clock menu more-arrow no yes

Filed under:

2010 Winter Olympics: Norway's ace flies to the finish to capture team relay gold

WHISTLER, British Columbia — Petter Northug finally got to do what he does best, and it ended the way it always does.

After getting in position to use his vaunted closing sprint for the first time at the Vancouver Olympics, Northug blew right past Germany's Axel Teichmann to give Norway the gold medal in the men's cross-country team sprint. Teichmann secured the silver medal for Germany, while Russia took bronze.

After being done in by a broken pole in the 30K pursuit — his favorite event — and bad skis on the 15K freestyle, there was nothing standing in Northug's way this time.

"I hoped to get my revenge," Northug said. "When I had the spot I had on the last leg, it was up to me again. And here we are."

At last.

Northug had been expected to dominate the cross-country events in Vancouver, but after three events he had only a bronze in the individual sprint. After his mishap in Saturday's pursuit, the triple world champion and World Cup leader was so angry that he refused to speak to reporters after the race — leading to a storm of criticism and complaints back home.

Now he's smiling again.

"It was great what I did last year (at the worlds), but maybe even bigger today to become Olympic champion," he said. "With the start I had in these championships, maybe it feels even better now to reach my goal."

The freestyle event features a two-man relay, where each skier takes turns going three laps around a 1.6-kilometer course. The Norwegians finished in 19 minutes, 1 second to beat the German duo of Teichmann and Tim Tscharnke by 1.3 seconds. The Russian team of Nikolay Morilov and Alexey Petukhov was 1.5 seconds back in third.

Northug had to do the heavy lifting for Norway throughout the race as his partner Oeystein Pettersen struggled to keep up with his rivals. Pettersen only made the team after sprint specialist Ola Vigen Hattestad pulled out with a sore throat and couldn't match Tscharnke's pace on the fifth lap.

Women cross country

For a couple of veterans who supposedly are past their prime, Claudia Nystad and Evi Sachenbacher-Stehle sure have a lot of spring in their step.

The 32-year-old Nystad pulled away from 23-year-old Anna Haag of Sweden shortly before the finish Monday to give Germany the gold medal in the women's cross-country team sprint at the Vancouver Olympics.

After struggling the past two season, Nystad and Sachenbacher-Stehle returned to the top of an Olympic podium for the first time since being part of Germany's winning relay team in Salt Lake City eight years ago.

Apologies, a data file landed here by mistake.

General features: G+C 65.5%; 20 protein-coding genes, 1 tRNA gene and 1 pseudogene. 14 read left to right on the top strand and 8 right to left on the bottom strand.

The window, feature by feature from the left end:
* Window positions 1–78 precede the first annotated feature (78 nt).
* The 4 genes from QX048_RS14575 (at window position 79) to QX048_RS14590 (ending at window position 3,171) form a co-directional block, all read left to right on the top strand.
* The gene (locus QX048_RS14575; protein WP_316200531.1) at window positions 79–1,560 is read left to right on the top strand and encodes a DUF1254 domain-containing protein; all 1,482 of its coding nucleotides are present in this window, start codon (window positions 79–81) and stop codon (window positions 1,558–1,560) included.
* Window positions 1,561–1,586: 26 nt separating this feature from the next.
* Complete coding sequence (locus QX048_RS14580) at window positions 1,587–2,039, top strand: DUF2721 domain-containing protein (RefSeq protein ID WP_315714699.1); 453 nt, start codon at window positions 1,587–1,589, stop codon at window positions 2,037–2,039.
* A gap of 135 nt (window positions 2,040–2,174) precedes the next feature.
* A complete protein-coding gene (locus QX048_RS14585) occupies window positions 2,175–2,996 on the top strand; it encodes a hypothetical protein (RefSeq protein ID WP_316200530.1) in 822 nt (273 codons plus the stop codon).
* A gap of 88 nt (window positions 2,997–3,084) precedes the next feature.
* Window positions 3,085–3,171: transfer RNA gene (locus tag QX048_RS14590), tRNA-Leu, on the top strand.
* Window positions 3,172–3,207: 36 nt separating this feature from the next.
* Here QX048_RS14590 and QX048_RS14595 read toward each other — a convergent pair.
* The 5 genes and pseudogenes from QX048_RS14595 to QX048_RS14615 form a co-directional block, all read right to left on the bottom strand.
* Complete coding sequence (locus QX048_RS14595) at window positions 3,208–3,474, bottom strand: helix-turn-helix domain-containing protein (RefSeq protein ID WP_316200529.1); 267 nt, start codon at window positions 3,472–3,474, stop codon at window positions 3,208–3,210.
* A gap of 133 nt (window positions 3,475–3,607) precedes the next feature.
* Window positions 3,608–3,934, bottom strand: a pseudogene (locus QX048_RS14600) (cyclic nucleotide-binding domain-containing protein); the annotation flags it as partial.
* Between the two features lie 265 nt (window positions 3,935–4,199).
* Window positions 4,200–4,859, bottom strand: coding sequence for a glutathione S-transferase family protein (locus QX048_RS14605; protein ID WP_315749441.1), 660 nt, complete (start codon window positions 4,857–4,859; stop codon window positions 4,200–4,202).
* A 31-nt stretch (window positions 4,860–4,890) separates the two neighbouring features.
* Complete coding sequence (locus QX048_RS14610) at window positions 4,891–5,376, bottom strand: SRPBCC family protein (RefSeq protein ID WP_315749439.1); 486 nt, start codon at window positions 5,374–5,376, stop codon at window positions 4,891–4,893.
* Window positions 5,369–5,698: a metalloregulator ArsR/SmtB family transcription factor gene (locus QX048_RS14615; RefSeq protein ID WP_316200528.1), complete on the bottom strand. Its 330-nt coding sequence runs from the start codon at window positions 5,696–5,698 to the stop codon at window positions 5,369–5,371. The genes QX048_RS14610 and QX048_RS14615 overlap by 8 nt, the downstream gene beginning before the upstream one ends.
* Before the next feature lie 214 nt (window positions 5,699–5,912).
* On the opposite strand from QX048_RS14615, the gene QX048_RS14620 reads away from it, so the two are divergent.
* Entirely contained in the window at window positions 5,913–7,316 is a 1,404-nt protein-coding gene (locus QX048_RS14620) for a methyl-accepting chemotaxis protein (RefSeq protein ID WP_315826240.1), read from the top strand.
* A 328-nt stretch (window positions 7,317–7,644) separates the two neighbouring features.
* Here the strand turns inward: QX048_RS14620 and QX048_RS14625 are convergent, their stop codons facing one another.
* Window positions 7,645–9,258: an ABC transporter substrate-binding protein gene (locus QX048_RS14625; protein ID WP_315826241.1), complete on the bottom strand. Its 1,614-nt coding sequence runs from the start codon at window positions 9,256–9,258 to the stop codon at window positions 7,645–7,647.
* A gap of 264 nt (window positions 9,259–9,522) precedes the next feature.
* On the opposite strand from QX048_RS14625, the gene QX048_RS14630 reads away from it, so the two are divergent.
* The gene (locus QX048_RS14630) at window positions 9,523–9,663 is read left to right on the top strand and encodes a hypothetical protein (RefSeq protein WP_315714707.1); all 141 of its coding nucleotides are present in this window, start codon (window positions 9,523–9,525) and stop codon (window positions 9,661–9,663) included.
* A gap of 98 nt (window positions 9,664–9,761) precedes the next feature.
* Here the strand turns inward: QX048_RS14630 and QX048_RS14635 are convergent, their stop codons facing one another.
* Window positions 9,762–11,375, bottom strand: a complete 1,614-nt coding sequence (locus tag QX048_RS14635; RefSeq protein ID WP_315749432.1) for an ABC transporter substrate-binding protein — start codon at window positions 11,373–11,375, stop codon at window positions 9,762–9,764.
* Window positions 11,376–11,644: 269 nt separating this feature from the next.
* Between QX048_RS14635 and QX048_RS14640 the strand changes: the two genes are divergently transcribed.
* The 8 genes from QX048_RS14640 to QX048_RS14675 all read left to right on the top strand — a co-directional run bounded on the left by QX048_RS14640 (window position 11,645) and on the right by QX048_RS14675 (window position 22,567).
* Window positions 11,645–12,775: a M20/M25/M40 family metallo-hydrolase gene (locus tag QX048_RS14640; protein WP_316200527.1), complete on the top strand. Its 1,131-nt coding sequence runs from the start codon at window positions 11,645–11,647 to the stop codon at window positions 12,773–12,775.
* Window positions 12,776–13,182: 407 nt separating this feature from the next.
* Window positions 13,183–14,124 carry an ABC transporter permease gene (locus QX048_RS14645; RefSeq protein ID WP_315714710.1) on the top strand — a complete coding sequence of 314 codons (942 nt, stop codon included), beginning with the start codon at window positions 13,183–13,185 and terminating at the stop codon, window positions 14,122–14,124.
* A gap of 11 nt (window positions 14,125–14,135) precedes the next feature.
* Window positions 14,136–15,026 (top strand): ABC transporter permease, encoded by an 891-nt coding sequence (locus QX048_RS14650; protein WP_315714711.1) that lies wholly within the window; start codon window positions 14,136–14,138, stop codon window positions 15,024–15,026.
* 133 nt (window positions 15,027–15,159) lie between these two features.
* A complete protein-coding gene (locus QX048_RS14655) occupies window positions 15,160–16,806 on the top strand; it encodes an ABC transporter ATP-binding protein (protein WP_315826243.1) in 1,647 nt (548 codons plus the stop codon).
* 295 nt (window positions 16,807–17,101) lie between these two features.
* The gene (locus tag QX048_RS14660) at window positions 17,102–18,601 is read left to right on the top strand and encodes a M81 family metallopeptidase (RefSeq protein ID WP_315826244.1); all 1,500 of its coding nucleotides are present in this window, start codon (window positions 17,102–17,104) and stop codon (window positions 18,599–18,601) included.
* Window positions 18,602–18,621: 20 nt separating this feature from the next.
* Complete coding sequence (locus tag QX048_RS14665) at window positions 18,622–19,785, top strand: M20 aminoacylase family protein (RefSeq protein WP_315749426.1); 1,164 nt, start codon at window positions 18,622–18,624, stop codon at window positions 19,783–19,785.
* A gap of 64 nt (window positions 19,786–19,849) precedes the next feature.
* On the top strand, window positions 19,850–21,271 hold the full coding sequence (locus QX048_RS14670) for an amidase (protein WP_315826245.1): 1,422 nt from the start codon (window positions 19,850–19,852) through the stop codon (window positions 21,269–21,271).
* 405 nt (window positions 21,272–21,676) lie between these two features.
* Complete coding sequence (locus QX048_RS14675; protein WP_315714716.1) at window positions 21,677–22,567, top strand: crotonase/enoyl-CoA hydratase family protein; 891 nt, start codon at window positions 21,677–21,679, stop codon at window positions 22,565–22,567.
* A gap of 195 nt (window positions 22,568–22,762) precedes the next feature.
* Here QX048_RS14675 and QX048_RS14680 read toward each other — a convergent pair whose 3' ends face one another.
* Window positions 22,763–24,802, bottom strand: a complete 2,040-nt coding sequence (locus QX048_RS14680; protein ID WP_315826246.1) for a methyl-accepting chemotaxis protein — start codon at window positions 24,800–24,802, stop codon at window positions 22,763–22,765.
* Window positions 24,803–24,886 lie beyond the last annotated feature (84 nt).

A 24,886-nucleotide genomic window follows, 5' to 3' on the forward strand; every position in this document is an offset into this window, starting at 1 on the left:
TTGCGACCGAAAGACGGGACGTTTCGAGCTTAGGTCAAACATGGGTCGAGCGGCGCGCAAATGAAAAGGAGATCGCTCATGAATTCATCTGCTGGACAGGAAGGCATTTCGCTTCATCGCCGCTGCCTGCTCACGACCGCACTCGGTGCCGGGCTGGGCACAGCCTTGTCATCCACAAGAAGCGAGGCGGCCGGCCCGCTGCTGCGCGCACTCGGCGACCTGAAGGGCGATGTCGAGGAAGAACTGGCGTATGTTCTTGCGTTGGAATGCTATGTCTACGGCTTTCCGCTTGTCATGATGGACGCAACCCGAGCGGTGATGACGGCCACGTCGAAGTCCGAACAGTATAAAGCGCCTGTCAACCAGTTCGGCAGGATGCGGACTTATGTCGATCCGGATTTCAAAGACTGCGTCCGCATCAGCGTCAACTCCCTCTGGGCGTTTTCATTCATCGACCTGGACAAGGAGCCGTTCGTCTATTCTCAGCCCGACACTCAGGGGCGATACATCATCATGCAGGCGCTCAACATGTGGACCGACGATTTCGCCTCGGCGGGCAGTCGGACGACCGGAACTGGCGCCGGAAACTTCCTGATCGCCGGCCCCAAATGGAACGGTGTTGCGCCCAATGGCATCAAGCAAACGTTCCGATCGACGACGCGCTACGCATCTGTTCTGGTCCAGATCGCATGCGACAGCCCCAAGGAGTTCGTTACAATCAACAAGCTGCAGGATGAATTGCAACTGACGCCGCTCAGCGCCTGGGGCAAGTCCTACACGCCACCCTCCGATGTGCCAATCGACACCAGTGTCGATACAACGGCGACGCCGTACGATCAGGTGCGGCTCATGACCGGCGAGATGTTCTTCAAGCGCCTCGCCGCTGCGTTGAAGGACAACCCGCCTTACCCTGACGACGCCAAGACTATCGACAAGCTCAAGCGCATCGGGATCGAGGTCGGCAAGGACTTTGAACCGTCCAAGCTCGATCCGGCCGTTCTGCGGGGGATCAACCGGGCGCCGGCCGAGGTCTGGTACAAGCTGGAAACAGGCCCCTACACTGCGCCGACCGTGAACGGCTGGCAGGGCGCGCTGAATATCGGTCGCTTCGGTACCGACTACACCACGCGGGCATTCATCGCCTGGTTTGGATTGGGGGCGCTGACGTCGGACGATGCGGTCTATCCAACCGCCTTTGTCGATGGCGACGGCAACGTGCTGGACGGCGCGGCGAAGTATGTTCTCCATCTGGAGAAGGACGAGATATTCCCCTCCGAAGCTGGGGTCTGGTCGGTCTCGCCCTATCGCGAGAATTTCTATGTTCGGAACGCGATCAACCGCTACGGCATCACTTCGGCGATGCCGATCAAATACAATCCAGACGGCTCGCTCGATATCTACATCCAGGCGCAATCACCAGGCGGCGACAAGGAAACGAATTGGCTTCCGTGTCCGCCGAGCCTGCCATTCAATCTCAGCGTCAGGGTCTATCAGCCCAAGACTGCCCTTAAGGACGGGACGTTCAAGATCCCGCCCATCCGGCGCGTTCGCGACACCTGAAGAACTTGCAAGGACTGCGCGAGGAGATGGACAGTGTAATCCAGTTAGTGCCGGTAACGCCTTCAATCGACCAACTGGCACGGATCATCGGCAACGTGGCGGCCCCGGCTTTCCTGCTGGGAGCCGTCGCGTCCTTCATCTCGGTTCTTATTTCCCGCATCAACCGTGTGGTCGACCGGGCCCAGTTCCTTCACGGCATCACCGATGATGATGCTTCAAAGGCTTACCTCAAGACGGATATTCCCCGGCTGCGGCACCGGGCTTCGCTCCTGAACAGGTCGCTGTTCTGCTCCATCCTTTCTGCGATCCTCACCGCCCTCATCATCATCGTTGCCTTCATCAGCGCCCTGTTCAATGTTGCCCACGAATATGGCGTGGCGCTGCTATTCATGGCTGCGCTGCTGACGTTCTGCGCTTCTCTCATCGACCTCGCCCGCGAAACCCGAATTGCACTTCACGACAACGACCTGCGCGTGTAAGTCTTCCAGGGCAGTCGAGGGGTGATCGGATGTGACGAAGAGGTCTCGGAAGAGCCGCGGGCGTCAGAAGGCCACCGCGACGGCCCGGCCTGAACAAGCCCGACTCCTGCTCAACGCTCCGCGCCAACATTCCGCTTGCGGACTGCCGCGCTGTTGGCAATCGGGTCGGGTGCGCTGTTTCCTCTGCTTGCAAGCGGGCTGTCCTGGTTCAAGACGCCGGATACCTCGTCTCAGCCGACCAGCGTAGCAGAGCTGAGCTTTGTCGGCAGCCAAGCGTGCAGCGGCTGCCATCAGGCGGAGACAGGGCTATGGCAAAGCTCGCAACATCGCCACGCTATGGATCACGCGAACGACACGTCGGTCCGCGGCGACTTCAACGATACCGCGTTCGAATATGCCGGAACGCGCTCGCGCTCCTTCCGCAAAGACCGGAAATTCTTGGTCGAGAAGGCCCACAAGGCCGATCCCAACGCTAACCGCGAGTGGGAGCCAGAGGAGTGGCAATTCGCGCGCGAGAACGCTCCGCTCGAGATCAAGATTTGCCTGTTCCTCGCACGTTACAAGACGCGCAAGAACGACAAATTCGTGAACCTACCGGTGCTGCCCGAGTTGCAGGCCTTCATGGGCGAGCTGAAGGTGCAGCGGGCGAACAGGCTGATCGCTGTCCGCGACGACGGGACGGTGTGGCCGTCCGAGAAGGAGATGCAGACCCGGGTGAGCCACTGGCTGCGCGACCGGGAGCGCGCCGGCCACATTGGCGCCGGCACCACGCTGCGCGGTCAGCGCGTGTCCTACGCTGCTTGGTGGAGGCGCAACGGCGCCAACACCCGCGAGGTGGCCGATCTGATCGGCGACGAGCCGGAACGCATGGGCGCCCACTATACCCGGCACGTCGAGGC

"We never lost this dream, and we were always working on it," Nystad said. "It's amazing. You believe in this, and you work for this."

Nystad long has been considered one of the best sprinters on the women's circuit, and she went past the younger Haag as they entered the ski stadium for the final time and pulled away on the final sprint.

The German duo finished in 18 minutes, 3.7 seconds for the gold. The Swedish team of Haag and Charlotte Kalla was 0.6 seconds behind for the silver medal, and Russian duo Irina Khazova and Natalia Korosteleva won bronze after coming in 4 seconds back.

It was the fourth Olympic medal for both Germans — they also have two silvers each from previous games — but Nystad hasn't been on a World Cup podium since 2008. Sachenbacher-Stehle went nearly three years without a World Cup win before taking a team sprint race in Rybinsk, Russia, in January.

"Sometimes, you don't always have the results you were expecting," Sachenbacher-Stehle said. "But you always train hard and do your best, and now we're having good results again."

The freestyle event features a relay with two members on every team taking turns going three laps each around a 1.4-kilometer course.

Kalla, who won the 10K freestyle race last week, started for the Swedes and pushed the pace on all three of her laps but couldn't lose Sachenbacher-Stehle or Khazova.

That meant Haag, Nystad and Korosteleva started the final lap within a second of each other, and the Swede did her best to create some distance from her rivals. Although she shook off the Russian, Haag couldn't answer when Nystad made her move shortly before the finish.8